Uber Gets Back London Licence After Winning Court Challenge

Uber had challenged Transport for London’s decision in late 2019 not to renew its operating licence over safety concerns involving imposter drivers.

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Uber Gets Back London Licence After Winning Court Challenge

The legal victory in a lucrative European market will help Uber as it struggles to turn a profit

Highlights
  • Uber was allowed to continue operating while the appeal was underway
  • Decision came after a four-day hearing at Westminster Magistrates’ Court
  • TFL had revoked license citing breaches that placed passengers at risk

Uber can keep operating in London after the ride-hailing company won a court appeal on Monday against the refusal by transit regulators to renew its licence.

The US company had challenged Transport for London's (TFL) decision in late 2019 not to renew its private hire vehicle (PHV) operating licence over safety concerns involving imposter drivers.

"Despite their historical faillings, I find them, now, to be a fit and proper person to hold a London PHV operator's licence," Deputy Chief Magistrate Tanweer Ikram wrote in his decision.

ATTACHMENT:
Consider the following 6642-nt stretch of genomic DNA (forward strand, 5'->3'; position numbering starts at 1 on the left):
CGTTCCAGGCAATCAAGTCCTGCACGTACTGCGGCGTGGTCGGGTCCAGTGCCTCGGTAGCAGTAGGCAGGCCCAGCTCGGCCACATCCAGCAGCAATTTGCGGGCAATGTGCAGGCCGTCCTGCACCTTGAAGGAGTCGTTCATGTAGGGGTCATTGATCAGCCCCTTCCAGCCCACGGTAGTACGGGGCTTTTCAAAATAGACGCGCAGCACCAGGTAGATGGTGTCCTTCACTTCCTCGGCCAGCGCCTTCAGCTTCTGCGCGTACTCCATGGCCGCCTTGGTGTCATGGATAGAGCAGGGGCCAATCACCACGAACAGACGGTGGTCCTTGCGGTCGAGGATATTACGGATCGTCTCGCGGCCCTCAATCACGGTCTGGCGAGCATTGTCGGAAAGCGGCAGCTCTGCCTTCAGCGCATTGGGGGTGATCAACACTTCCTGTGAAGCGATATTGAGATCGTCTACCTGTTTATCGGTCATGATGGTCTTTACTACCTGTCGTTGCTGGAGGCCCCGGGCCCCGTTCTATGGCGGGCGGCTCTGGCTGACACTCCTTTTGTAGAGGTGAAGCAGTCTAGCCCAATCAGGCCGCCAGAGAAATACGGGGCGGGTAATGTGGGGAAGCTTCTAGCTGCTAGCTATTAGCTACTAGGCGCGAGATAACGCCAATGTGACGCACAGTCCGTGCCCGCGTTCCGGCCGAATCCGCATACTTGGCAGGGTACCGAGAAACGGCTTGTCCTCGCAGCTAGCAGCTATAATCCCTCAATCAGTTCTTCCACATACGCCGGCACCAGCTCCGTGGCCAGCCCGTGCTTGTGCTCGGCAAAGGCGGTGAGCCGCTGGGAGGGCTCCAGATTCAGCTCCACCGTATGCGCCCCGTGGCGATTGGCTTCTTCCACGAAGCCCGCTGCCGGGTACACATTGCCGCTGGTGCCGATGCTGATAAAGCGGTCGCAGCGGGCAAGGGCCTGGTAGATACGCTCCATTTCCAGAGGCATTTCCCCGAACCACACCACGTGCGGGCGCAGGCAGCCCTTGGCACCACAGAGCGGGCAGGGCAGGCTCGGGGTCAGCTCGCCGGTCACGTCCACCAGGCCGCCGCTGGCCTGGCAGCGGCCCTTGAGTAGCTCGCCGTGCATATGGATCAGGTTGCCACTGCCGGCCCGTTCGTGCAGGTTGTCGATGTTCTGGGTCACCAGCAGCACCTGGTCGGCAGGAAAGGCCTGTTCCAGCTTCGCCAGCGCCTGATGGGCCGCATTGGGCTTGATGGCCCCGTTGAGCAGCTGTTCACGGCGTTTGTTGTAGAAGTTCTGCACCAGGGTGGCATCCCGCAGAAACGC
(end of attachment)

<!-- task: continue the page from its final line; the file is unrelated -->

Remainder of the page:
However, he said he wanted to hear from lawyers for both sides before deciding how long Uber's licence should be and under what conditions it should operate.

Uber was allowed to continue operating while the appeal was underway. The decision came after a four-day hearing at Westminster Magistrates' Court earlier this month.

Transport for London had decided in 2019 to reject Uber's application for a new licence, citing several breaches that placed passengers at risk. The regulator noted, among other things, that unauthorised drivers were able to carry out thousands of rides by uploading their photos to other driver accounts.

The magistrate said he took into account Uber's efforts to improve oversight and didn't find any evidence of a “cover up” of the driver photo fraud problem.

TFL had already revoked Uber's licence once before, in 2017, but a court later granted it a licence lasting 15 months, which TFL then extended for two more months in late 2019, but with 20 added conditions.

The legal victory in a lucrative European market will help Uber as it struggles to turn a profit. The company posted a $1.8 billion (roughly Rs. 13,264 crores) loss in the latest quarter, raising doubts that it can meet its goal of becoming profitable by 2021.


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